The participants of this study were 21 students (ten boys and 11 girls) aged 9-10 years from a school in Castilla-La Mancha, central Spain. The season lasted 18 lessons and was implemented in the second academic quarter. The teacher experience was 12 years of PE and three year of SE. The lesson content was team handball. Treatment validity was confirmed by the systematic observation of lessons, seeing evidence of the following during the course of instruction (Hastie & Sinelnikov, 2006): (i) a decrease in the teachers organization and direct instruction as the season progress; (ii) an increase in the percentage and frequency of observating behaviours; (iii) a decrease in involvement in skill instruction from the teachers and increasing participation in game play and officiating commitments by the students.
Variables analysed were empathy (ability to imagine oneself in another’s place and understand the other’s feelings, desires, ideas, and actions) and assertiveness (standing up for personal rights and expressing thoughts, feelings and beliefs in direct, honest, and appropriate ways which do not violate another person’s rights). Empathy was assessed by the Empathy Questionnaire (Garaigordobil Landazabal, 2008; Mehrabian & Epstein, 1972). Assertiveness was assessed by the Children assertive Behaviour Scale (Michelson et al., 1983; Michelson & Wood, 1982; Monjas Casares et al., 2004). This questionnaire reports on assertive behaviour (a tendency to express oneself directly, but not coercively, in social situations), passive behaviour (a tendency to respond submissively in relationships), and aggressive behaviour (a tendency to express oneself in a coercive manner).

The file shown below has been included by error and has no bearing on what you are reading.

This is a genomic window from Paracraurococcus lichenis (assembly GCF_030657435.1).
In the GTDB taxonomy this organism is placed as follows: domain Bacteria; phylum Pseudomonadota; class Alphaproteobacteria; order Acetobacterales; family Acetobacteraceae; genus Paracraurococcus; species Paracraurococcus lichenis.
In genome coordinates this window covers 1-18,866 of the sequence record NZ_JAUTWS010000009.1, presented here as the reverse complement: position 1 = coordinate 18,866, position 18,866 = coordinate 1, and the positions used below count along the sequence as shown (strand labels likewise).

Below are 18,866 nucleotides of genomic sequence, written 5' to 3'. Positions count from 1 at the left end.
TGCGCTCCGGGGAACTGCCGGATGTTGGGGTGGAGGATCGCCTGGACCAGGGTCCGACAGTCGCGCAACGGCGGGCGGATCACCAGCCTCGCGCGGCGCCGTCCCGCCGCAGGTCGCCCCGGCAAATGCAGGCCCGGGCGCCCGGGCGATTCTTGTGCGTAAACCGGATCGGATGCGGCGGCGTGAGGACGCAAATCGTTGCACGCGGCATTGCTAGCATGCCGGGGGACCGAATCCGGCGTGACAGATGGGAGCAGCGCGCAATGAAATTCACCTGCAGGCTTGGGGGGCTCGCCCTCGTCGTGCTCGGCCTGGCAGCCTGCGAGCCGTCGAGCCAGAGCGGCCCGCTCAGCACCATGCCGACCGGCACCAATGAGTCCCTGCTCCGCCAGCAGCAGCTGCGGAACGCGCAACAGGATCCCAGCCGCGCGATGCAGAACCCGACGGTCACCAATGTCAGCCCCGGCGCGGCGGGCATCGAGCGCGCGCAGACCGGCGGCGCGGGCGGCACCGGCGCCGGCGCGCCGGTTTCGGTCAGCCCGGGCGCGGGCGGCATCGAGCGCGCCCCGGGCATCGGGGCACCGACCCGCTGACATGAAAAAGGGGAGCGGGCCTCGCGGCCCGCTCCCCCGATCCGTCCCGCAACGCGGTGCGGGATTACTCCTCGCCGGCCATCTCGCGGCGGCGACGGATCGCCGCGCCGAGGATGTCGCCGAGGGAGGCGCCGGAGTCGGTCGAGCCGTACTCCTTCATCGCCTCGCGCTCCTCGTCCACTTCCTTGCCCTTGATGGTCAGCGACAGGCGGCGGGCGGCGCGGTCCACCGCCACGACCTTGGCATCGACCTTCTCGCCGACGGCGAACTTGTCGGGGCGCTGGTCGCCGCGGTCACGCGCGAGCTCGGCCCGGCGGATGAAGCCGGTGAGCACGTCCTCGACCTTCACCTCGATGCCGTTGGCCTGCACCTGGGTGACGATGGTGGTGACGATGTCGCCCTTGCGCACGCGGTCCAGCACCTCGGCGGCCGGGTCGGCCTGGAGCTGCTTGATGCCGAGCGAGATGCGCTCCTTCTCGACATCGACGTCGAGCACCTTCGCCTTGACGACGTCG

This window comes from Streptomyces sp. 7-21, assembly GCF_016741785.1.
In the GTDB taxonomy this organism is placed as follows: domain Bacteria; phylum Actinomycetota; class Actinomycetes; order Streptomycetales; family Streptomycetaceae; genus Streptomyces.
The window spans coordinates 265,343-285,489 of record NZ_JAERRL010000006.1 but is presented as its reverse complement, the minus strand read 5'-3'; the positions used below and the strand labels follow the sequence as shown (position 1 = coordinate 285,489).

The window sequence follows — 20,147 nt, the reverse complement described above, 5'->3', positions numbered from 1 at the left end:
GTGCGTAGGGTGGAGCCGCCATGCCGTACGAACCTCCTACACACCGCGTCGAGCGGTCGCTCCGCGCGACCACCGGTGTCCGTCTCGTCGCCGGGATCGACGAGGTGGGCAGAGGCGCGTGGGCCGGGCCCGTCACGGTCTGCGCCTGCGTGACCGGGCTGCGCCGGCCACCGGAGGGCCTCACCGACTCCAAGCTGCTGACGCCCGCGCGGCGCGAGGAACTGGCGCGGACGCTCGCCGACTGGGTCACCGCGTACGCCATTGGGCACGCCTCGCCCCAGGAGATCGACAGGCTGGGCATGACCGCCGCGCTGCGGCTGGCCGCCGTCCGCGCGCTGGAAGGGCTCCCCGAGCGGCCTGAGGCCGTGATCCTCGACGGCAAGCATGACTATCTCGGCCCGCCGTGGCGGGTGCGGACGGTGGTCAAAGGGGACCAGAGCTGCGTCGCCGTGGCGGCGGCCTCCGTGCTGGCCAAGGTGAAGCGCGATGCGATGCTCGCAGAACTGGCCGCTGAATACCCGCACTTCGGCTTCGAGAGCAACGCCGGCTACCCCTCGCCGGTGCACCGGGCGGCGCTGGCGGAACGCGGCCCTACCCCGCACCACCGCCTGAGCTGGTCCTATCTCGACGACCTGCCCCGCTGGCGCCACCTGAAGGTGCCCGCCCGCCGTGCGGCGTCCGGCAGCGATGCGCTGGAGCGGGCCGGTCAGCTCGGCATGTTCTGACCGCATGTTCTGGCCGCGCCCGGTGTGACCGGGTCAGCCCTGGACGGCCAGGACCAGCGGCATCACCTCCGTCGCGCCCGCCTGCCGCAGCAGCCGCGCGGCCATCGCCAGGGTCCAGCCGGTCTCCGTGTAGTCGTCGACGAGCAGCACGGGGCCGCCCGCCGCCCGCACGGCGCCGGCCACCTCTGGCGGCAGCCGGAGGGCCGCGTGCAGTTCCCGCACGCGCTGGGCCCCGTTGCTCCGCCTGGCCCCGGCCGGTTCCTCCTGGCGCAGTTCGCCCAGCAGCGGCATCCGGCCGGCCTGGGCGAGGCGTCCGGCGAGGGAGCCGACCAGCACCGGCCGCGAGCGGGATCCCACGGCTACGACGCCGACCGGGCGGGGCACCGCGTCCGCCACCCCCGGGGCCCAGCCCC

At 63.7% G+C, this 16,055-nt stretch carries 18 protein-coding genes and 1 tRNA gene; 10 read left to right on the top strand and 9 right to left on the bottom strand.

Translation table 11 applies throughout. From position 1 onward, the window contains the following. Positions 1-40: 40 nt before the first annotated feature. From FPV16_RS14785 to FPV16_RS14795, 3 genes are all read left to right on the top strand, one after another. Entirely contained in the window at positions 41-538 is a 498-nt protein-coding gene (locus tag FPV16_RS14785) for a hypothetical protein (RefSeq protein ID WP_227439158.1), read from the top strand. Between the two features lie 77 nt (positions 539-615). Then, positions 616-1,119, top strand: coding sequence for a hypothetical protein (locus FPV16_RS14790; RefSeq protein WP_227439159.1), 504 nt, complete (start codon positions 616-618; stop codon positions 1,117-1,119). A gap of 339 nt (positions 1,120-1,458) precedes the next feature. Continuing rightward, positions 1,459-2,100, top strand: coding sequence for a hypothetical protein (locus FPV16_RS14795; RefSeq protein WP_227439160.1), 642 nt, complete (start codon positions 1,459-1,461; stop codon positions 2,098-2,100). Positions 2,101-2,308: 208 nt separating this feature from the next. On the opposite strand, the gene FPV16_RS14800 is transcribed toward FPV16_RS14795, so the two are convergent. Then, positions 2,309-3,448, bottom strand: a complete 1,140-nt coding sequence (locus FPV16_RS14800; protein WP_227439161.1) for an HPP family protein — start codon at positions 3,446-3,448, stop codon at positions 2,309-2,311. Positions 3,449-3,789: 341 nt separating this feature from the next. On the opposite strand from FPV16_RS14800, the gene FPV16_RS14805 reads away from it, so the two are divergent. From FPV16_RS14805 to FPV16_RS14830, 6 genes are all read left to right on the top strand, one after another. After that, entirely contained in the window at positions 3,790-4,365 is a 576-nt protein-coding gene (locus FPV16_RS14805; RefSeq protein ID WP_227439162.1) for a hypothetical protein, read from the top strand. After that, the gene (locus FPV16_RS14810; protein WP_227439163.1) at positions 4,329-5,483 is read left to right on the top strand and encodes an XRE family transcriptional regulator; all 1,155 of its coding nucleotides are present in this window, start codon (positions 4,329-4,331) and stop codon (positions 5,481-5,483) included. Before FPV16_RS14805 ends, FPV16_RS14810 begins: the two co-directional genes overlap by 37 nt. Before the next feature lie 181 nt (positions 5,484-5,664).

RESULTS AND DISCUSSION Empathy decreases from pretest to posttest, although differences are not significant. This is consistent with Kichin, Wardle, Roderick, & Sprosen (2004) when they found that some boys feeling “left out”. It is also consistent with (Curnow & Macdonald, 1995), as they found some boys have ridiculed girls’ efforts. No significant differences were found according to role, team or gender. Assertive and aggressive behaviours decreased, although differences are not significant. However, pasive behaviours decreased, and differences were significant (F(1,20)=6,08, pThis is consistent with SE enables students to take more responsibility for the learning within teams, i.e., when executing their team leadership roles (Carlson & Hastie, 1997; Hastie, 1997; Hastie & Sinelnikov, 2006; MacPhail et al., 2004; McCaughtry et al., 2004). No significant differences were found according to role, team and gender in passive behaviours and assertiveness. Significant differences were found according to role in aggressiveness (F(1,15)=3,85, P
SE creates a high quality context were students can be socially educated. SE group dynamics can diminish passive behaviours, and aggressiveness in some roles, but could increase the levels of aggressiveness in other roles, so teacher should pay special attention to all roles, so as all students assimilate difficult situations properly. However, if teachers wish to develop empathy and assertiveness in students, they will have to hybrid SE with other teaching strategies in order to be successful. An example of this is the hybrid model proposed by Hastie and Buchanan (2000), designed for students to achieve sport skill competence, social responsibility and personal empowerment. Another possibility is using psychological treatments as those described by Garaigordobil (2008). The sample of this is study is very limited, as it was a pilot study. More research is needed.